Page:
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House Price Crash Forum

Data Dave

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Everything posted by Data Dave

  1. Bought at 30k - currently in profit. Thanks @MonsieurCopperCrutch
  2. Financial institutions happy to pay 'near zero' to savers but increased rates for overdraft lending by nearly around 80% since Covid! Source: B.o.E
  3. Hard to see a crash inside of 12 months with demand and recent stimulus unless there is a banking crisis and credit squeeze. Shown in the graph above, it was circa 20 months from peak to trough.
  4. No I wasnt Which areas in particular you can break down the data by london borough I believe Source is Land Registry, correct its the average of all property types sold across London. Able to break down the data by property type however... Asking prices probably didn't budge much so it may have not been visible but sold prices moved around 20%, again though 'on average'.
  5. North, South or Midlands, when we crash - we all crash together! I read lots about the north/south divide and house prices in the mainstream media and its really not that true. Or that prices in the south are 'more stable' and more volatile in the north. Infact if anything its probably the reverse, in the last crash the prices in the south and London, in percentage terms fell the hardest. *South = South West, South East & East of England *Midlands = East and West Mids *North = North West, North East & Yorkshire and the Humber
  6. Will im an idiot, I read Winchester! Dough. Ignore me
  7. Bit of skew as Winchester is obviously a smaller data set vs the UK & England av' but none the less just to highlight the volatility there
  8. Prices in Winchester are much more volatile than neighbouring areas, with higher highs but lower lows, between 5-9% in some cases when compared to UK av. I wonder why that is, do people tend to rush to buy up then sell off and drift further down the coast as prices are cheaper...?
  9. According to the Office for National Statistics (O.N.S) the median monthly rent in the North West £585 and with an average property price of £189,245 that gives a unimpressive gross yield of 3.71%. So if rental yields are 'low' speculators must believe there to be significant capital growth in the North West...
  10. New builds in the North West are more expensive than existing properties and that gap is also increasing. In Jan 2008 the price gap was £47,214 or 33.7% In Mar 2021 [latest data] the price gap was £78,369 or 42.5%
  11. Cash buyers do seem to negotiate a discount. In Jan 2012 the average difference in prices paid between mortgage purchases and cash purchases was 10%. Now it stands at 14%, a widening of 40% in 9 years.
  12. Cash is King - Are investors flocking to the North West? Latest released data shows the volume of cash purchases out strips mortgage purchases for the first time ever!
  13. Average prices paid in May 2021 [latest data] by First Time Buyers was £159,125 vs £215,393 for Former Owner Occupiers
  14. Long term sales volumes are increasing in the North West. However volumes fell below long term trend line during 2020 and prices increased. Volumes are down since with Covid on 5 year trendline but prices are up. More demand with less houses for sale.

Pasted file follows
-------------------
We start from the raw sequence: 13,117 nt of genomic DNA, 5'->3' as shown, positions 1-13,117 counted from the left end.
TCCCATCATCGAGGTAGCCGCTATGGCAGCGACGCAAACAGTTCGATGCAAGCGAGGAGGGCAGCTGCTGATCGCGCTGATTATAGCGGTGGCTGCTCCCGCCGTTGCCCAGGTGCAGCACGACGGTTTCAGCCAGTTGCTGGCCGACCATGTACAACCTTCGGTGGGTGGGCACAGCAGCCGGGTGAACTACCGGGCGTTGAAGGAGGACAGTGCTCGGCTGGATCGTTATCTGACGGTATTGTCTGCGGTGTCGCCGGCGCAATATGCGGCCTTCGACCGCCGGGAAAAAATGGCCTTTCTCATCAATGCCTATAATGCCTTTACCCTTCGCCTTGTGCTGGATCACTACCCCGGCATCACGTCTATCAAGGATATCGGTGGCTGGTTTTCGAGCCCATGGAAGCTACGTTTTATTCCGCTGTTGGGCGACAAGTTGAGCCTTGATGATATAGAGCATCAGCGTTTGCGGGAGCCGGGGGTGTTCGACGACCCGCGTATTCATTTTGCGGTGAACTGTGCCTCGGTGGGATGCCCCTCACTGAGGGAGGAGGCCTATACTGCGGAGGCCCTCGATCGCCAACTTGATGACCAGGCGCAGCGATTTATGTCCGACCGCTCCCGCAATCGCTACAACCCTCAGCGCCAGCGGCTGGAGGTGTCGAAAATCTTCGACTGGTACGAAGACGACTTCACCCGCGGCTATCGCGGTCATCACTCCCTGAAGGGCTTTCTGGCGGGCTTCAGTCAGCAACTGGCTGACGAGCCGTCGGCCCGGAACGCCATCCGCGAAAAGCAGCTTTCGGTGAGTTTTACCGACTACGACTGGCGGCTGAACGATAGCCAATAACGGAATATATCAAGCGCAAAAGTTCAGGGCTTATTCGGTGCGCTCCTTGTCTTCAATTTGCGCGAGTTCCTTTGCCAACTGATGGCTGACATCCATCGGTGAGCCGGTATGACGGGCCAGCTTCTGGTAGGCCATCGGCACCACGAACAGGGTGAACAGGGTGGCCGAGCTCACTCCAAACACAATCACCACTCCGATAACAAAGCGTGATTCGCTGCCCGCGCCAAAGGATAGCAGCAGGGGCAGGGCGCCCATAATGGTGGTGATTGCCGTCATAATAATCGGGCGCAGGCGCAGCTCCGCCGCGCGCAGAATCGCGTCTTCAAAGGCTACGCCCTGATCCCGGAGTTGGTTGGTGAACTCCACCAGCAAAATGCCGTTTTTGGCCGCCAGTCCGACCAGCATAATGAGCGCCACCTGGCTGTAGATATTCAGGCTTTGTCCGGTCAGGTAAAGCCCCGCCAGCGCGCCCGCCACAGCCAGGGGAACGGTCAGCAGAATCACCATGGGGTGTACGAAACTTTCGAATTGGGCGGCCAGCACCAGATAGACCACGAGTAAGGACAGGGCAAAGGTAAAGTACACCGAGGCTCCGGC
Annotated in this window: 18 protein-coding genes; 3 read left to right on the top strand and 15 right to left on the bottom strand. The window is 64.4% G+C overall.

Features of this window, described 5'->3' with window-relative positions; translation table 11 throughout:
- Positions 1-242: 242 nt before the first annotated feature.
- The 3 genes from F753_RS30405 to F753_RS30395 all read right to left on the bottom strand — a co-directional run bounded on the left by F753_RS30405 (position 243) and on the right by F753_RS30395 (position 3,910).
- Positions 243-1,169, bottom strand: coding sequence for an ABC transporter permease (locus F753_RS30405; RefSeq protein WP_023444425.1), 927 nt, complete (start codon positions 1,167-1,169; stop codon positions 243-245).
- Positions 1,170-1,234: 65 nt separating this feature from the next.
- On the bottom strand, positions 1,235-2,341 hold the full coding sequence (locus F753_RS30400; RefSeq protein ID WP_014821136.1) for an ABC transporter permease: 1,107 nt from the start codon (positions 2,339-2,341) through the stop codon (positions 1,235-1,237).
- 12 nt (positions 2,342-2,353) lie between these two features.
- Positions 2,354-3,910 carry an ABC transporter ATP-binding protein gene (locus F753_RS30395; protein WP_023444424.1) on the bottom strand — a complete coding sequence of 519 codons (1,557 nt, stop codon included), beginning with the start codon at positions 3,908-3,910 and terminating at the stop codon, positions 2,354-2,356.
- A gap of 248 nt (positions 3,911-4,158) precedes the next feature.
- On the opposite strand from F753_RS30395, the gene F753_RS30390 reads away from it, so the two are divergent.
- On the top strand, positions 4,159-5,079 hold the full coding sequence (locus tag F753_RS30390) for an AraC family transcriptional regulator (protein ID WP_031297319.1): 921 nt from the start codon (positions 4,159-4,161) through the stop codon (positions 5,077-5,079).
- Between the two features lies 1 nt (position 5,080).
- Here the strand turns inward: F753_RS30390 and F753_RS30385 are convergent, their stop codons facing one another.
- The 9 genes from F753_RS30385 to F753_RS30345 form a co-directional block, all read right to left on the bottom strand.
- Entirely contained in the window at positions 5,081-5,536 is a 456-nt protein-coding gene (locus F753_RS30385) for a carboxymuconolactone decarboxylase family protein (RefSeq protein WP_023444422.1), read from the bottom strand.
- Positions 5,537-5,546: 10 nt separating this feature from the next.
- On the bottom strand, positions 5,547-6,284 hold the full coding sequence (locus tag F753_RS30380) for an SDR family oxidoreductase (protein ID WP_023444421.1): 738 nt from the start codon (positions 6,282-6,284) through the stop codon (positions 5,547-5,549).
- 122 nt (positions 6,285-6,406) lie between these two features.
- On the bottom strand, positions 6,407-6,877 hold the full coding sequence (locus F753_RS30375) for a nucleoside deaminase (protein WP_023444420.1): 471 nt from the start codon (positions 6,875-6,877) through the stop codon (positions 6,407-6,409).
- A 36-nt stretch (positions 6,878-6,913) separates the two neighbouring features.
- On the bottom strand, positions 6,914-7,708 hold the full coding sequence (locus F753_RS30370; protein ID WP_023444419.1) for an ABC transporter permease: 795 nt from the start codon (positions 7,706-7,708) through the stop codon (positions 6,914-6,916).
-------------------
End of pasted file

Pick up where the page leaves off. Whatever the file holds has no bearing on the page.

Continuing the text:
15. Strong market: The North West out performed the other northern regions of England before Covid and since
  16. 'Race for Space' - Flats and maisonettes have 'under performed' since Covid19 outbreak
  17. The news is in: Headline statistics for May 2021 The average price of a property in the UK was £254,624 The annual price change for a property in the UK was 10.0% The monthly price change for a property in the UK was 0.9% The monthly index figure (January 2015 = 100) for the UK was 133.5
  18. Oops - Im saying MoM up 1.4% and YoY 10.30%
  19. Next publication of UK HPI: The May 2021 UK HPI will be published at 9.30am on Wednesday 14 July 2021 [i.e tomorrow morning] Anyone care for a guess at the MoM change and YoY change in percentage terms? For reference: Nationwide had May month on month up 1.8% & YoY up 10.90% Halifax had May month on month up 1.35% and YoY up 9.5%
  20. What about the 'majority' of assets? Antiques, Bitcoin, Gold, Fine Art, Stocks... same answer?
  21. Fair enough. Prehaps an ambiguous question to begin with. The reason I asked it was ive been asked to interview someone next week. I never really conducted many but whenever I did sit in id ask the 'odd' questions. 'Would you have something if it meant someone else couldn't?' things like that. They used to think it was a question about being a team player and answer accordingly, it actually wasn't. Because of the job role I just needed an answer, either yes, no or my favourite ''id need more data to come to a decision''. Sometimes if there wasnt too many glares from HR id get to ask a follow up question ''would you buy a house if it meant someone else would go homeless?'' Usual reply ''of course not.'' After that ''but if you didnt buy the property it would mean you'd be homeless, would you still not buy it?'' And you can guess the response. I suppose our CVs say on paper whether or not we can do the job from qualifications or experience but the interview is a sniff out of whether we could all work together 40-50 hours a week under so called 'contractual slavery' ha! Do we always, or the majority; ultimately in the end, serve our own purpose? And then in a free and fair market, if the majority of those market participants deem an asset to be worth more the price goes up. If the majority deem it to be worth less the price goes down. So majority rules, should it not always rule?
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